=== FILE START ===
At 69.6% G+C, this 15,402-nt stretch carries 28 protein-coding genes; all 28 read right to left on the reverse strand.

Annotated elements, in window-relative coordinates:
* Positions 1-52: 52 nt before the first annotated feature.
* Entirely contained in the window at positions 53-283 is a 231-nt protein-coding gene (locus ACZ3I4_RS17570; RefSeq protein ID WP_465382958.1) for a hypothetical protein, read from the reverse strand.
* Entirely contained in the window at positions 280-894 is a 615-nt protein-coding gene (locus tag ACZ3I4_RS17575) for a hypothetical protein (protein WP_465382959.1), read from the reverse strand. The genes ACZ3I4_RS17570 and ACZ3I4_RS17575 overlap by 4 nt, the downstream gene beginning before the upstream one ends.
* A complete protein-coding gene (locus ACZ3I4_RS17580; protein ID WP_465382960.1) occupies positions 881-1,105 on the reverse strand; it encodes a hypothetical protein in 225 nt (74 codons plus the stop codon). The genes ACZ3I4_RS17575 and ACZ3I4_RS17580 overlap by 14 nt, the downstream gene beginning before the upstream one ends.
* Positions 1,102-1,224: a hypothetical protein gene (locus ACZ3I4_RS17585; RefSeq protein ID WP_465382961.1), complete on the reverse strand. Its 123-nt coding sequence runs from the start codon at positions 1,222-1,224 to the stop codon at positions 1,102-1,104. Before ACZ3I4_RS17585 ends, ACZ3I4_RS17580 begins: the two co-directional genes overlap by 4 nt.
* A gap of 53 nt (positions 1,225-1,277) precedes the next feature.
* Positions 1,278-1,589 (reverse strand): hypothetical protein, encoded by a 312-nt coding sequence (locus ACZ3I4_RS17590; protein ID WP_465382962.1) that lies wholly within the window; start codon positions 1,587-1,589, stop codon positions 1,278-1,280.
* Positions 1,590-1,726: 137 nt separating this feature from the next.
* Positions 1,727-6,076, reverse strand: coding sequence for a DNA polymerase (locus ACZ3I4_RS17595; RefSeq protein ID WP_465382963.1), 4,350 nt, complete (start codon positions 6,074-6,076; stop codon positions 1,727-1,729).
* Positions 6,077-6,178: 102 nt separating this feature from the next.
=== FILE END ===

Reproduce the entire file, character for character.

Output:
At 69.6% G+C, this 15,402-nt stretch carries 28 protein-coding genes; all 28 read right to left on the reverse strand.

Annotated elements, in window-relative coordinates:
* Positions 1-52: 52 nt before the first annotated feature.
* Entirely contained in the window at positions 53-283 is a 231-nt protein-coding gene (locus ACZ3I4_RS17570; RefSeq protein ID WP_465382958.1) for a hypothetical protein, read from the reverse strand.
* Entirely contained in the window at positions 280-894 is a 615-nt protein-coding gene (locus tag ACZ3I4_RS17575) for a hypothetical protein (protein WP_465382959.1), read from the reverse strand. The genes ACZ3I4_RS17570 and ACZ3I4_RS17575 overlap by 4 nt, the downstream gene beginning before the upstream one ends.
* A complete protein-coding gene (locus ACZ3I4_RS17580; protein ID WP_465382960.1) occupies positions 881-1,105 on the reverse strand; it encodes a hypothetical protein in 225 nt (74 codons plus the stop codon). The genes ACZ3I4_RS17575 and ACZ3I4_RS17580 overlap by 14 nt, the downstream gene beginning before the upstream one ends.
* Positions 1,102-1,224: a hypothetical protein gene (locus ACZ3I4_RS17585; RefSeq protein ID WP_465382961.1), complete on the reverse strand. Its 123-nt coding sequence runs from the start codon at positions 1,222-1,224 to the stop codon at positions 1,102-1,104. Before ACZ3I4_RS17585 ends, ACZ3I4_RS17580 begins: the two co-directional genes overlap by 4 nt.
* A gap of 53 nt (positions 1,225-1,277) precedes the next feature.
* Positions 1,278-1,589 (reverse strand): hypothetical protein, encoded by a 312-nt coding sequence (locus ACZ3I4_RS17590; protein ID WP_465382962.1) that lies wholly within the window; start codon positions 1,587-1,589, stop codon positions 1,278-1,280.
* Positions 1,590-1,726: 137 nt separating this feature from the next.
* Positions 1,727-6,076, reverse strand: coding sequence for a DNA polymerase (locus ACZ3I4_RS17595; RefSeq protein ID WP_465382963.1), 4,350 nt, complete (start codon positions 6,074-6,076; stop codon positions 1,727-1,729).
* Positions 6,077-6,178: 102 nt separating this feature from the next.